Lady Elliot Island Re-Visited

Last weekend we returned to one of our favourite destinations, Lady Elliot Island at the southern-end of the Great Barrier Reef.

Lady Elliot Island

We travelled up with our old friends Graham & Liz, who live in Jimboomba, south of Brisbane. We arrived at Hervey Bay Airport and caught the 10.40am flight to the Island.

On the Island we were given a brief guided-tour, dropped our luggage off and started birding. The first sense that one gets activated is the smell of Guano (fishy odour) from the many seabirds nesting there.

Great Frigatebird (Fregata minor)

From the resort to the Windward Beach, Terns and Noddies were everywhere, nesting in the pisonia bushes. Frigatebirds (both Lesser and Greater) cruised above above and Reef-Egrets explored the exposed coral.

Brown Booby  (Sula leucogaster)

On the Leeward Beach Roseate and Black-naped Terns were nesting and vigorously protecting their eggs and young, and after hearing a strange corella-like call a Sooty Tern was found nesting amongst the Common Noddies.

Black-naped Tern (Sterna sumatrana)

At high-tide the snorkelling is fantastic and when the tide is lower reef-walking is great fun.

Blue Starfish

There are usually only between 20 and 30 bird-species present on the island but most allow great views.

Crested Tern (Sterna bergii)

In the evenings we were woken by a strange ghost-like noise from behind the tent investigating further we found Wedge-tailed Shearwaters appearing from their burrows and enjoying some nocturnal love-making.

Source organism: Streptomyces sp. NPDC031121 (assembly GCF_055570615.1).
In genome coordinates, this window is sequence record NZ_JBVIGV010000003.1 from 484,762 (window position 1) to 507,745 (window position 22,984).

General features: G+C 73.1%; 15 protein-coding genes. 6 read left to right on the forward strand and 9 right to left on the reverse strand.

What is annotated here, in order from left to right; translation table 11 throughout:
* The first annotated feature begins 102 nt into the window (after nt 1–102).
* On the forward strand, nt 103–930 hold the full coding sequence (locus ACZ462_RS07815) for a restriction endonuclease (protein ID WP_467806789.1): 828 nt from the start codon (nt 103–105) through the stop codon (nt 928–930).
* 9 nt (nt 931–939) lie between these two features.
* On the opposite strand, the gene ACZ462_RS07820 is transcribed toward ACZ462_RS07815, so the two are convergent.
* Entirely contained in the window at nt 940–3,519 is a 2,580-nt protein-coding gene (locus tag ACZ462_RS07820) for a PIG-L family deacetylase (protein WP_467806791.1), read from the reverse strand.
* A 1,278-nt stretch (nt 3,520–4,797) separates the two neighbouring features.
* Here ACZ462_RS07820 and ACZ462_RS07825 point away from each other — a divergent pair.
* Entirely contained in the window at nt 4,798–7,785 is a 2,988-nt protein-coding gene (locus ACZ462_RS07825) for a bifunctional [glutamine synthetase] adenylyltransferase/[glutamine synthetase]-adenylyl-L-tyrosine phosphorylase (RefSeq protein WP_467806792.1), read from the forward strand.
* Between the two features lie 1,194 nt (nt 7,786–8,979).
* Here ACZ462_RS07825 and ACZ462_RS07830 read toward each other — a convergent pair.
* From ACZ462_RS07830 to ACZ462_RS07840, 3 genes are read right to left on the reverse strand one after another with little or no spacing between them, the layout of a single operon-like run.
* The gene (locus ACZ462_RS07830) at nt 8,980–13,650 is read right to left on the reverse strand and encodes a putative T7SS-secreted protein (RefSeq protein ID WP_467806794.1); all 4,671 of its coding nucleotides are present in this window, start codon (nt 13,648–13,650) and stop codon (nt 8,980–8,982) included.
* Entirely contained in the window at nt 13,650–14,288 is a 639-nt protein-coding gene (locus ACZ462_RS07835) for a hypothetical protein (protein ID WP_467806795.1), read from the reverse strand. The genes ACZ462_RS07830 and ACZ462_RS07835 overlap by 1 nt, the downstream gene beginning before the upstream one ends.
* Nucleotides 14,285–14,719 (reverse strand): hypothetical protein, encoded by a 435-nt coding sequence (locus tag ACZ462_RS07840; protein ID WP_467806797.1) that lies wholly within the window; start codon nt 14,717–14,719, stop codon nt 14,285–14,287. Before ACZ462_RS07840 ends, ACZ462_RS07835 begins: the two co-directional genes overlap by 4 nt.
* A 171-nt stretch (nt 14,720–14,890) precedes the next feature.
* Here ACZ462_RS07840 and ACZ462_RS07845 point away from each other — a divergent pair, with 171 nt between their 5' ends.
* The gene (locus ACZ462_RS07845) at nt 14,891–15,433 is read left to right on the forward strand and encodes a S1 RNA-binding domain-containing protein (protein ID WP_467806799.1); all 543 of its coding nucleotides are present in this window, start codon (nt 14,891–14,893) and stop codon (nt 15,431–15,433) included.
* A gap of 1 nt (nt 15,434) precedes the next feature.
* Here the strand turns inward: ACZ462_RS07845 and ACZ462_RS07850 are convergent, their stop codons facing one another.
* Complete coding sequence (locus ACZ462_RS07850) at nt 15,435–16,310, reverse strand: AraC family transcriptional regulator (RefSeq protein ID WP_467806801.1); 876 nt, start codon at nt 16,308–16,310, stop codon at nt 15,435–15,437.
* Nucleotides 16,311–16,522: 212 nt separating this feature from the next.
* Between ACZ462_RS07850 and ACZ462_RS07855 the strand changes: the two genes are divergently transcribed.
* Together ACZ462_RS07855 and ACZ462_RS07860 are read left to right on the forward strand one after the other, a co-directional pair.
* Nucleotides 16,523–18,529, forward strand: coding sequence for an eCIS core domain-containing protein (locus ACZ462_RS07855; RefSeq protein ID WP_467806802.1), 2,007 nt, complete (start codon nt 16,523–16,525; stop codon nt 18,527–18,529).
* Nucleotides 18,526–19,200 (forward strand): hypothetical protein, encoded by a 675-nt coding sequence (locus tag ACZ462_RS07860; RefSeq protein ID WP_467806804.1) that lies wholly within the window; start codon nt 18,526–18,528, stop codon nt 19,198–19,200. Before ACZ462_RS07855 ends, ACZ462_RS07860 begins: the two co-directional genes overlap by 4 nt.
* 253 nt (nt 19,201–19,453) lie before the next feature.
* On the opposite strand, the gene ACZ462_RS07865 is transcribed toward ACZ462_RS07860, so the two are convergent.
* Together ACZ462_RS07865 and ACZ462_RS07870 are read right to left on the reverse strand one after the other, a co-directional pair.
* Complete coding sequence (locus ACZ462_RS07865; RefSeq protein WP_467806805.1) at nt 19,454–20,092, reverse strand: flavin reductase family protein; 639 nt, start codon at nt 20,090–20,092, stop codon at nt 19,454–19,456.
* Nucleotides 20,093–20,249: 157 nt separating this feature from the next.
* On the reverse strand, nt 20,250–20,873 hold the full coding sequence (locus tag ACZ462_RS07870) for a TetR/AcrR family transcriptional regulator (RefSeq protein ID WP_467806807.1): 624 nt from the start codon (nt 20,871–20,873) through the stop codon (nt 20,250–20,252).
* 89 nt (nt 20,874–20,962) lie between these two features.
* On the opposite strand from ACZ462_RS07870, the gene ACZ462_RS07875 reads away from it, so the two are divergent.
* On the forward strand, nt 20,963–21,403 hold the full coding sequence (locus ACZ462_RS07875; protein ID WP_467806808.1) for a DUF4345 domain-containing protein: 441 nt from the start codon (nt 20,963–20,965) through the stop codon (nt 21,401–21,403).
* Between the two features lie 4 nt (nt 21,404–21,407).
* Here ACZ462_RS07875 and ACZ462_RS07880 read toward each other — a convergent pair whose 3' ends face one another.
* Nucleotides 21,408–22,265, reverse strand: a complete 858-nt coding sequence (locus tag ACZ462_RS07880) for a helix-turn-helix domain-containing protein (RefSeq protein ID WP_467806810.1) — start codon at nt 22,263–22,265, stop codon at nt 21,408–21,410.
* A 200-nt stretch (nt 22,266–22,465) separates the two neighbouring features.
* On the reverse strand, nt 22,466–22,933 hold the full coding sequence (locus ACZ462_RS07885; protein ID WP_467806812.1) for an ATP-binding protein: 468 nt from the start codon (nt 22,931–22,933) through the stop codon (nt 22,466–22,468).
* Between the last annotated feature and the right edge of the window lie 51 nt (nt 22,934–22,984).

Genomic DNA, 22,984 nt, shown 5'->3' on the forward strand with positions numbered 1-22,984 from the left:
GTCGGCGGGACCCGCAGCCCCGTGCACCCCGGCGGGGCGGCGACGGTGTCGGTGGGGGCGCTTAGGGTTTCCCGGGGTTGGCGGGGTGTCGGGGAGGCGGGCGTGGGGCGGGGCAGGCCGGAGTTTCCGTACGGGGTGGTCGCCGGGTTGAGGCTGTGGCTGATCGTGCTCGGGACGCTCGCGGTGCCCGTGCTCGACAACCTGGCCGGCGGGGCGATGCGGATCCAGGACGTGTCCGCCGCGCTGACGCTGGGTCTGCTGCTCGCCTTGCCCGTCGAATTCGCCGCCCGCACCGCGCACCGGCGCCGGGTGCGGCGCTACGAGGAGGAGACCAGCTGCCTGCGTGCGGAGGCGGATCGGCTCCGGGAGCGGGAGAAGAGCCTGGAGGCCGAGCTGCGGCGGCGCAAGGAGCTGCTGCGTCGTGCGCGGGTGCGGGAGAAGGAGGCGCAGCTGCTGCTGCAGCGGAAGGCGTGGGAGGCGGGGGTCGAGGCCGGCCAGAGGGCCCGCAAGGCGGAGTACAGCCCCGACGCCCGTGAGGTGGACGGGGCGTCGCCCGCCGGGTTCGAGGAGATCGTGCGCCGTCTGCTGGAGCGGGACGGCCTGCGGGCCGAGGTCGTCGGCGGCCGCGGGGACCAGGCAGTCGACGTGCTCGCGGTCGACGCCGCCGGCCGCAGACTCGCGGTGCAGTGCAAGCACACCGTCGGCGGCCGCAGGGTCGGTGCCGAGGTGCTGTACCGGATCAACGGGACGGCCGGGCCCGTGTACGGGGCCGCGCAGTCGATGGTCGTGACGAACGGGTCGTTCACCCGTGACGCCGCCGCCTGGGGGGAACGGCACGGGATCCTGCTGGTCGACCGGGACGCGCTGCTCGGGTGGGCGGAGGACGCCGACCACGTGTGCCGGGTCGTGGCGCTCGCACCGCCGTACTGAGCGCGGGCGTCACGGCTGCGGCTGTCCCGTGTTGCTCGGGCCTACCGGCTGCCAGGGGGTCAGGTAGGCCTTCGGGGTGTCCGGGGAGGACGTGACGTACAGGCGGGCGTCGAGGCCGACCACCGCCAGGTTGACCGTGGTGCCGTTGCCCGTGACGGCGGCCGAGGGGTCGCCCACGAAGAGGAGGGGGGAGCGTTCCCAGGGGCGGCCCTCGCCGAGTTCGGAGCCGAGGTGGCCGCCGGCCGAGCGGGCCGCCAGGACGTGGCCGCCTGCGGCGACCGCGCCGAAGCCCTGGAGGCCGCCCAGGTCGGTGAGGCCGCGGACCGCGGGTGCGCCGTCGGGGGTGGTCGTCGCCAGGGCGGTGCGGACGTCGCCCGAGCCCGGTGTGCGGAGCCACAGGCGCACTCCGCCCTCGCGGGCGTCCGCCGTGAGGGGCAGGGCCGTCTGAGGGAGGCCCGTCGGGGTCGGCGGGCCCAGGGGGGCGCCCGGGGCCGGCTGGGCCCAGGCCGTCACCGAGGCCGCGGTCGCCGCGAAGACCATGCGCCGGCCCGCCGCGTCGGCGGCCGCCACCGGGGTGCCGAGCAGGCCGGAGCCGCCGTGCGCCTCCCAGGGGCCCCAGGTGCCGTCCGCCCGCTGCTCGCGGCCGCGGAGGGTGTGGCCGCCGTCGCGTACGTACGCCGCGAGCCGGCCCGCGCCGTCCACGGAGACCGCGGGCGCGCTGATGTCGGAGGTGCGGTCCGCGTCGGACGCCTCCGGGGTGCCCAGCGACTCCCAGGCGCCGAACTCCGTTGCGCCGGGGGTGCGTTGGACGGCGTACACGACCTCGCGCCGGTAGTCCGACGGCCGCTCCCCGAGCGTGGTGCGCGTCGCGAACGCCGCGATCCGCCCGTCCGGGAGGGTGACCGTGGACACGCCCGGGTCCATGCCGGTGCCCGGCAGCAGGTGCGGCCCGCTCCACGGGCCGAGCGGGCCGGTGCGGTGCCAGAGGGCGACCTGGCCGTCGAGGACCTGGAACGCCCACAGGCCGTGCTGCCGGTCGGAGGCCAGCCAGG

Bridled Tern (Sterna anaethetus)

One of the islands specialities nest near the cabins although we only saw two pairs on this trip. Red-tailed Tropicbird (Phaeton rubricauda) is a fabulous bird with the adults having amazing silky-pink plumage in the breeding-season.

Red-tailed Tropicbird (Phaeton rubricauda)

During November two species of turtles (Green and Loggerhead) come ashore to lay their eggs but despite a nocturnal-search with one of the resident marine-biologists we did not actually see one until the last morning when 3 were found stranded in tidal-pools at the eastern-end of the airstrip. They were waiting for the tide to turn before heading back out to the ocean. However up to twenty tracks were found around the island beaches, so there had probably been successful egg-laying during those evenings.

Green Turtle

Roseate Tern (Sterna dougallii)

All to soon the trip was over and we headed back to Brisbane.

Video-Clips of this trip and the birds are available on the VodPod website

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aviceda

Tom Tarrant is a wildlife enthusiast with a passion for photography, video and (open-source) computing.

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